• Little Monsters (film by Forsythe [2019])

    Lupita Nyong'o: …doppelg?ngers, and the zombie comedy Little Monsters. Also that year she reprised her role as Maz Kanata in Star Wars: The Rise of Skywalker.

  • Little Muddy (North Dakota, United States)

    Williston, city, seat (1891) of Williams county, northwestern North Dakota, U.S. It lies on the Missouri River, 20 miles (30 km) east of the Montana state line and 65 miles (105 km) south of the Canadian border. The Lewis and Clark Expedition passed through the area in 1804–05. Assiniboin, Crow,

  • Little Murders (film by Arkin [1971])

    Alan Arkin: …and acted in the film Little Murders (1971), having earlier (1969) directed an Off-Broadway revival of that play, written by Jules Feiffer. He later received a Tony Award (1973) for his staging of Neil Simon’s The Sunshine Boys (1972–74). He also appeared in the 1972 film adaptation of the Simon’s…

  • Little Musgrave (ballad)

    ballad: Crime: …sweetheart poisons “Lord Randal”; “Little Musgrave” is killed by Lord Barnard when he is discovered in bed with Lady Barnard, and the lady, too, is gorily dispatched. The murders of “Jim Fisk,” Johnny of “Frankie and Johnny,” and many other ballad victims are prompted by sexual jealousy. One particular…

  • Little Namaqualand (region, South Africa)

    Namaqualand: …by the Orange River into Little Namaqualand in South Africa and Great Namaqualand in Namibia. The region is primarily desert, with annual precipitation averaging between 2 and 8 inches (50 and 200 mm).

  • Little Napoleon (American baseball player and manager)

    John McGraw, American professional baseball player and manager who led the New York Giants to 10 National League championships. During the 1890s McGraw was a star infielder for the Baltimore National League club. (Both the American and the National League Baltimore teams of this era were named the

  • Little Nell (fictional character)

    Little Nell, fictional character, a frail child who is a major figure in Charles Dickens’s novel The Old Curiosity Shop (1840–41). Dickens’s account of her death after many vicissitudes is often considered the apotheosis of Victorian

  • Little Nemo in Slumberland (comic strip by McCay)

    animation: Early history: Winsor McCay, whose elegant, surreal Little Nemo in Slumberland and Dream of the Rarebit Fiend remain pinnacles of comic-strip art. McCay created a hand-coloured short film of Little Nemo for use during his vaudeville act in 1911, but it was Gertie the Dinosaur, created for McCay’s 1914 tour, that transformed…

  • Little Night Music, A (film by Prince [1977])
  • Little Noddy (work by Blyton)

    Enid Blyton: …and in the 1950s her Little Noddy series, featuring the adventures of Little Noddy, Mr. Plod the policeman, Big Ears, and other characters of Toyland Village, enjoyed enormous popularity and made her a household name. Blyton’s books feature clearly delineated good and bad characters and have exciting plots that illustrate…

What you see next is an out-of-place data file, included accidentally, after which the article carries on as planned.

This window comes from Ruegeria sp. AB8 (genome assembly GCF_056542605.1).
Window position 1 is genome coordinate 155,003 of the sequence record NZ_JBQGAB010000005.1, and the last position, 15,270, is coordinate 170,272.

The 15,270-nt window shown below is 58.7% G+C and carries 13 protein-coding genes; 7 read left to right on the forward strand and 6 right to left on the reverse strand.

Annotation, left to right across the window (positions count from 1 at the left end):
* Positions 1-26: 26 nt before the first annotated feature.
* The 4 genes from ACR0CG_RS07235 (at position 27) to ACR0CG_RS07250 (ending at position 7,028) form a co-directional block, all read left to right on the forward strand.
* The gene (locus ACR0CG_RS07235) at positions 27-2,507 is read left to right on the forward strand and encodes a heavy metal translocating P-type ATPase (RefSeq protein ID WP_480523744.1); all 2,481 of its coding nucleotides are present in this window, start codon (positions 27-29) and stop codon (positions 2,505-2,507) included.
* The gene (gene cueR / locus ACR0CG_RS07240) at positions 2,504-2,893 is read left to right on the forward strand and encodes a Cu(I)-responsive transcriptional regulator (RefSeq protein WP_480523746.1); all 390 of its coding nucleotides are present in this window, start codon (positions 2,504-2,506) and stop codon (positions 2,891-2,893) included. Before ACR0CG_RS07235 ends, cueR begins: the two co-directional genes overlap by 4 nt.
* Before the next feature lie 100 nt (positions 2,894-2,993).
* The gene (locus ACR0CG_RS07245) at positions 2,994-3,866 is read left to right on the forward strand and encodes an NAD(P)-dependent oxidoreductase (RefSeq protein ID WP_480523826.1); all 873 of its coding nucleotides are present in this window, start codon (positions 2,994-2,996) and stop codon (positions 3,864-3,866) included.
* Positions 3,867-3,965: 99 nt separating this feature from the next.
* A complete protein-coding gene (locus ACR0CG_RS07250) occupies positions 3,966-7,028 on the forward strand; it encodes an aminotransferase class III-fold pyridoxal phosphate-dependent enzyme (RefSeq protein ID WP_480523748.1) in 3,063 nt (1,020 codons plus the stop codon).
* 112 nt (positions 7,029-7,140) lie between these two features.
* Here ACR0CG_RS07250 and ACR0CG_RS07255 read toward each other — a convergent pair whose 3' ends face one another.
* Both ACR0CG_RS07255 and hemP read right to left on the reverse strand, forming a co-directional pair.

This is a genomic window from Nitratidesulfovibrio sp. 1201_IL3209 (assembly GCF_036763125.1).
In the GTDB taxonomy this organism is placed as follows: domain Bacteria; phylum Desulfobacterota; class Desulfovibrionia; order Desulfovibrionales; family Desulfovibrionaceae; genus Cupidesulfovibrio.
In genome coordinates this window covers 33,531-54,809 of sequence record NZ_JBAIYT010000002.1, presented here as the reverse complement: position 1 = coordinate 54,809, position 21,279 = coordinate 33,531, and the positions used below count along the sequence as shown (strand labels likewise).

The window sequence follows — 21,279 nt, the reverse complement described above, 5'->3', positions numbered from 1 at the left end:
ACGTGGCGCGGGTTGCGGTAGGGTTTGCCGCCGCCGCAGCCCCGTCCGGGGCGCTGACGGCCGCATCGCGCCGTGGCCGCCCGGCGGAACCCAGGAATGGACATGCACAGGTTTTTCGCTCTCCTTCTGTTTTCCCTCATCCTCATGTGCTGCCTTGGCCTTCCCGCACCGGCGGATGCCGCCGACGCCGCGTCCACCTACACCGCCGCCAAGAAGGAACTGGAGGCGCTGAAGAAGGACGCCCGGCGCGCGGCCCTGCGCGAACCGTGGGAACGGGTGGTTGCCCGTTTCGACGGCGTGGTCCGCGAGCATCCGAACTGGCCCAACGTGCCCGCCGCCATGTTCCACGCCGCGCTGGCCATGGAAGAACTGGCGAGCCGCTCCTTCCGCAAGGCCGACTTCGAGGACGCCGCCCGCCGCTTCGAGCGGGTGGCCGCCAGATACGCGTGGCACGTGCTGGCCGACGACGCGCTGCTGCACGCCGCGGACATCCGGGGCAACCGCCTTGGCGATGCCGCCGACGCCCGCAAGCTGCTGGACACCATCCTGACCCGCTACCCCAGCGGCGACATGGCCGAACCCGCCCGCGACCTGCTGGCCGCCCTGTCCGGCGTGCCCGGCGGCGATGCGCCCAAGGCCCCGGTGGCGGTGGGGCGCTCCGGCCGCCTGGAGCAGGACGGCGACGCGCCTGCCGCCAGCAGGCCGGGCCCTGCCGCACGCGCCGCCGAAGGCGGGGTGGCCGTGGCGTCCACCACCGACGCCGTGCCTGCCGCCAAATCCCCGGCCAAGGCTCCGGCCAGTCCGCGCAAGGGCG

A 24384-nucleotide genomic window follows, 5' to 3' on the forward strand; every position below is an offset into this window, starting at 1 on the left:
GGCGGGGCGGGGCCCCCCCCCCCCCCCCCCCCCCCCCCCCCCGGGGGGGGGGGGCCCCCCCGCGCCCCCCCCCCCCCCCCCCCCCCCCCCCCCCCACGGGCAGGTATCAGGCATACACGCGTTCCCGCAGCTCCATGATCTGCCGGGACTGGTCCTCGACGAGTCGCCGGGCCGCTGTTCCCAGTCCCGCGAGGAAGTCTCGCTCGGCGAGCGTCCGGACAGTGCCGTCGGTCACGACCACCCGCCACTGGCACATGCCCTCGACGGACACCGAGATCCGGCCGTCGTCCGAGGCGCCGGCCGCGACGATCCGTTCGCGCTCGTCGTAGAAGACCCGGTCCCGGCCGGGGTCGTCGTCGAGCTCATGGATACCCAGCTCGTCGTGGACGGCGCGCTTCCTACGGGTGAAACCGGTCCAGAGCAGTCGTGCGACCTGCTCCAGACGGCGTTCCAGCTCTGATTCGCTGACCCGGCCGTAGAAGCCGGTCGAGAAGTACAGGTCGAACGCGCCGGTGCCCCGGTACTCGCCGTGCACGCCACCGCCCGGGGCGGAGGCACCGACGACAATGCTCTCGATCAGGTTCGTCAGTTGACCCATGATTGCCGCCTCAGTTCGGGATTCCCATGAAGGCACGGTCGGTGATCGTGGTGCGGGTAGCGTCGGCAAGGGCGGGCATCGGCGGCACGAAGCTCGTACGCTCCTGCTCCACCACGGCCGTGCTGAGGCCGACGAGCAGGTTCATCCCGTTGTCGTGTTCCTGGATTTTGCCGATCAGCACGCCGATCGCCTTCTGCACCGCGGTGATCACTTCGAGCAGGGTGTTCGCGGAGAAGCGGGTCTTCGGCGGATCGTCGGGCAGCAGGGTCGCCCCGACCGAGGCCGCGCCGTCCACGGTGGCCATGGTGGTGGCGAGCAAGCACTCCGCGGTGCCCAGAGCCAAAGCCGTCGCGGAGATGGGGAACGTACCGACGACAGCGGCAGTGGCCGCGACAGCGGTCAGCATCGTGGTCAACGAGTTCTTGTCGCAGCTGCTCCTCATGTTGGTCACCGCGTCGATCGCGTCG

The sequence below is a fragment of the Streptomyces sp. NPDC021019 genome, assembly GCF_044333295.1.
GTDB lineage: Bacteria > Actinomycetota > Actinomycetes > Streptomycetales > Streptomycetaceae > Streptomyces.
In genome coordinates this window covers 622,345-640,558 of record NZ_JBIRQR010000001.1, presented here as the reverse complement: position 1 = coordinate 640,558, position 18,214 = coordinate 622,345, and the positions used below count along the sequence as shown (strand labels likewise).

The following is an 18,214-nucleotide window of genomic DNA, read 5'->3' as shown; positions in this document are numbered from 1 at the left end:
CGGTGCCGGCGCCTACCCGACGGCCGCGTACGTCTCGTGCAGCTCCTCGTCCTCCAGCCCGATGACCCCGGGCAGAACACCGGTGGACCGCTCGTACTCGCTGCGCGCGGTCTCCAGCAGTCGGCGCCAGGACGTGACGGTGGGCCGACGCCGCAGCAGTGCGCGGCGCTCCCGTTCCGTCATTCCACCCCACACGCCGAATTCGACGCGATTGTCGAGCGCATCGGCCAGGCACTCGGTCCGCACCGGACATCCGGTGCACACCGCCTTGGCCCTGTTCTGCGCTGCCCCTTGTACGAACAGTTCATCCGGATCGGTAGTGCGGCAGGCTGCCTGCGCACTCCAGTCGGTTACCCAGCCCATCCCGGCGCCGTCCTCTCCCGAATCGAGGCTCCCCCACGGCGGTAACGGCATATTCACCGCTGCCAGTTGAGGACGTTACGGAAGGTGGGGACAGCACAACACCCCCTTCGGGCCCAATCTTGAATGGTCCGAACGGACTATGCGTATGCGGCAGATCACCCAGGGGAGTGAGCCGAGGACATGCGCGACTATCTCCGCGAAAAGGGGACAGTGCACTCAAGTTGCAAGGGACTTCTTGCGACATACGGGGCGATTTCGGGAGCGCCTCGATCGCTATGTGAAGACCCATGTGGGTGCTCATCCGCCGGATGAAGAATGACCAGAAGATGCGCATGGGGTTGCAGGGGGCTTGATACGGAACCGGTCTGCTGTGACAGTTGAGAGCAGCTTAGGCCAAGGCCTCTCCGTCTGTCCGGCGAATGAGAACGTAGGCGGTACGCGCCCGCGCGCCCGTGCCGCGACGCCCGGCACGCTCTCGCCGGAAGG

• Little Northern Dvina River (river, Russia)

    Northern Dvina River, river formed by the junction of the Sukhona and Yug rivers at the city of Velikiy Ustyug, in Vologod oblast (province) of Russia. The Northern Dvina is one of the largest and most important waterways of the northern European portion of Russia. It flows 462 miles (744 km) in a

  • Little Ob (river, Russia)

    Ob River: Physiography: …from the right, and the Little (Malaya) Ob, which receives the Northern (Severnaya) Sosva, the Vogulka, and the Synya rivers from the left. These main channels are reunited below Shuryshkary into a single stream that is up to 12 miles (19 km) wide and 130 feet (40 metres) deep; but…

  • Little Octobrists (Communist organization)

    Little Octobrist, member of a Communist organization for children aged nine and under, closely associated with the Komsomol (q.v.) for youth aged 14 to

  • Little Ones, Theatre of the (Italian theatrical company)

    puppetry: Styles of puppet theatre: …in this tradition was the Theatre of the Little Ones of Vittorio Podrecca, which introduced the marionette pianist and the soprano with heaving bosom that have been widely copied ever since.

  • Little Oratory, Brotherhood of the (Roman Catholic confraternity)

    Oratorian: Associated with it is the Brotherhood of the Little Oratory, a confraternity of clerics and laymen. Although the seat of government is in Rome, there are other foundations elsewhere, notably in Italy, in Spain, and in England.

  • Little Orphan Annie (American comic strip)

    Little Orphan Annie, American newspaper comic strip depicting the adventures of a plucky street urchin. Little Orphan Annie enjoyed an extraordinarily long life in newspapers, on stage, and in film. Making her first appearance on Aug. 5, 1924, Annie—who was conceived as an 11-year-old escapee from

  • Little Orphan Annie (radio program)

    radio: Juvenile action and adventure series: …adventures for youngsters began with Little Orphan Annie, first broadcast over WGN radio in Chicago in 1930. Annie was first a comic strip, created in 1924 by Harold Gray for the Chicago Tribune, which owned WGN. The radio series graduated to NBC-Blue in April 1931. The show’s format set the…

  • Little Orphant Annie (poem by Riley)